The challenging conditions are testing a community of so-called burners, which touts self-reliance and communal effort among its core principles.

Event volunteer Josh Lease said that in true Burning Man spirit, people are sharing warm clothes and phone chargers where they can — and music is blaring.

"It's like any other Burning Man, just muddy," he told NPR on Saturday evening.

Camps are set on a muddy desert plain on Saturday after heavy rains turned the annual Burning Man festival site in Nevada's Black Rock desert into a mud pit.
Julie Jammot / AFP via Getty Images
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AFP via Getty Images
Camps are set on a muddy desert plain on Saturday after heavy rains turned the annual Burning Man festival site in Nevada's Black Rock desert into a mud pit.

"The warnings do sound very dire, and of course, the organization has to tell people to take care," said Claudia Peschiutta, an editor with NPR's Morning Edition who attended the event, but "I haven't seen one person who seems worried about it at all."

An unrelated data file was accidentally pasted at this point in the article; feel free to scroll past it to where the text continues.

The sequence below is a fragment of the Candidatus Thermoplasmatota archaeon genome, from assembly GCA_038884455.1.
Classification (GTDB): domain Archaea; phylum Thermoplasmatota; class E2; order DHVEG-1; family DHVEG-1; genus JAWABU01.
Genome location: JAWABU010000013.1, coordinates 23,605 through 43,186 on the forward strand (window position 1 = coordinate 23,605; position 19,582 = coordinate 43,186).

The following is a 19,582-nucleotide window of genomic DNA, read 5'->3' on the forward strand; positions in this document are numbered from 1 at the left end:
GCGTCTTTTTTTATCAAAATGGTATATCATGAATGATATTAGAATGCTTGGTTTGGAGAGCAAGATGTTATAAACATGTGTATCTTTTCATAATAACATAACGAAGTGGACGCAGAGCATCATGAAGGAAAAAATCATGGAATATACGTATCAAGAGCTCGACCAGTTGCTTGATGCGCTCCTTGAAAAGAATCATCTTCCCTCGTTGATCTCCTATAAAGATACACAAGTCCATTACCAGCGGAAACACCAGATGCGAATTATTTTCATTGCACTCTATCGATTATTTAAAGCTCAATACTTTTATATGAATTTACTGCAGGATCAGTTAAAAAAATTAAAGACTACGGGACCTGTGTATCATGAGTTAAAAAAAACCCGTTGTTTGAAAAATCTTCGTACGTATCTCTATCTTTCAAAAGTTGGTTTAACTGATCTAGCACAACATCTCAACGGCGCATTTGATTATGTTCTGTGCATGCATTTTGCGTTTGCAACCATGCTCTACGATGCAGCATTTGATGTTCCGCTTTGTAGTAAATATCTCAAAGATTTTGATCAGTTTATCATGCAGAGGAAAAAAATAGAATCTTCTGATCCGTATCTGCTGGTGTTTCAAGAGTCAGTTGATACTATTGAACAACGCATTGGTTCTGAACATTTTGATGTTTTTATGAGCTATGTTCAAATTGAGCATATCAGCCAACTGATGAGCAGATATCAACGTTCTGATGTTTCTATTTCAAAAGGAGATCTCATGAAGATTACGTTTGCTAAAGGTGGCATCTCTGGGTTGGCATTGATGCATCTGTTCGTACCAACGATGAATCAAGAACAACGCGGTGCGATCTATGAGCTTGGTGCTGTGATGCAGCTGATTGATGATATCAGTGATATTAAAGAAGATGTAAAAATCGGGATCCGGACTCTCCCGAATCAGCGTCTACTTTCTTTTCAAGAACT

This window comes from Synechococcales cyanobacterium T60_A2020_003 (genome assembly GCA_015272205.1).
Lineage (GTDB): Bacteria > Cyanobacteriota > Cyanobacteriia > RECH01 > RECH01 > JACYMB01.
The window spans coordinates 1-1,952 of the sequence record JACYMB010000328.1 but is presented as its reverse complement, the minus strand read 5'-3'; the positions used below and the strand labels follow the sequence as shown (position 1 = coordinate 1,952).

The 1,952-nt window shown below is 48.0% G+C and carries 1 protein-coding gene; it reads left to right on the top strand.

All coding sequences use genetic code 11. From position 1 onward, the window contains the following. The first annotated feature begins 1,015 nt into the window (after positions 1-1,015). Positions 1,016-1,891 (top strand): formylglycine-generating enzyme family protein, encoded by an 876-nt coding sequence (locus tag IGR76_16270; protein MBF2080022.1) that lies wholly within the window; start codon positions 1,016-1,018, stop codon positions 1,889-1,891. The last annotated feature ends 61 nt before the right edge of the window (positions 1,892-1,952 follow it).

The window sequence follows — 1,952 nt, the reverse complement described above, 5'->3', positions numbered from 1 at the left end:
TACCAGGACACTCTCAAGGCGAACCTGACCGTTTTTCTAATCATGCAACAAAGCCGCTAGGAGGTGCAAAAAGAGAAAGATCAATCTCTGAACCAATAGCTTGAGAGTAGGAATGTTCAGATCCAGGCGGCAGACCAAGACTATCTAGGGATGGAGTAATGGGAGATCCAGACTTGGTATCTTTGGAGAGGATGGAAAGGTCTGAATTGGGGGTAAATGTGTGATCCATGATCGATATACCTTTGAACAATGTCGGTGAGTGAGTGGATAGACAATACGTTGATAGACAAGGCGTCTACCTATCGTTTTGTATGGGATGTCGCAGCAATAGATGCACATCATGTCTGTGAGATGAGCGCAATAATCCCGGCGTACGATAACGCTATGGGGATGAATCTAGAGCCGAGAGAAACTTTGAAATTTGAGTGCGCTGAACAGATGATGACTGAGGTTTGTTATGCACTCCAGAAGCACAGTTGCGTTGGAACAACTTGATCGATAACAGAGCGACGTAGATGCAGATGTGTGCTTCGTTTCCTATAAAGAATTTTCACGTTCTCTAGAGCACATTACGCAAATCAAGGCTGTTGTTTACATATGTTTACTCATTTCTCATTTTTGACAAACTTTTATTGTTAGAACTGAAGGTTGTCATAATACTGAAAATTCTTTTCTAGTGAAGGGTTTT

Some frustration, however, started to seep in for some attendees by Sunday.

In rainy Burning Mans past, longtime burner Joe Bamberg said he's seen couches, carpets and clothes eventually dry out. But this time, he said, "all is damp and will be ruined by mold," he said.

"I am not thrilled," said Bamberg, who added: "People make do, it is part of the adventure."

Meanwhile, authorities in Nevada were investigating a death at the site. The Pershing County Sheriff's Office said on Saturday that a person died during the event but offered few details, including whether the death was weather-related, KNSD-TV reported.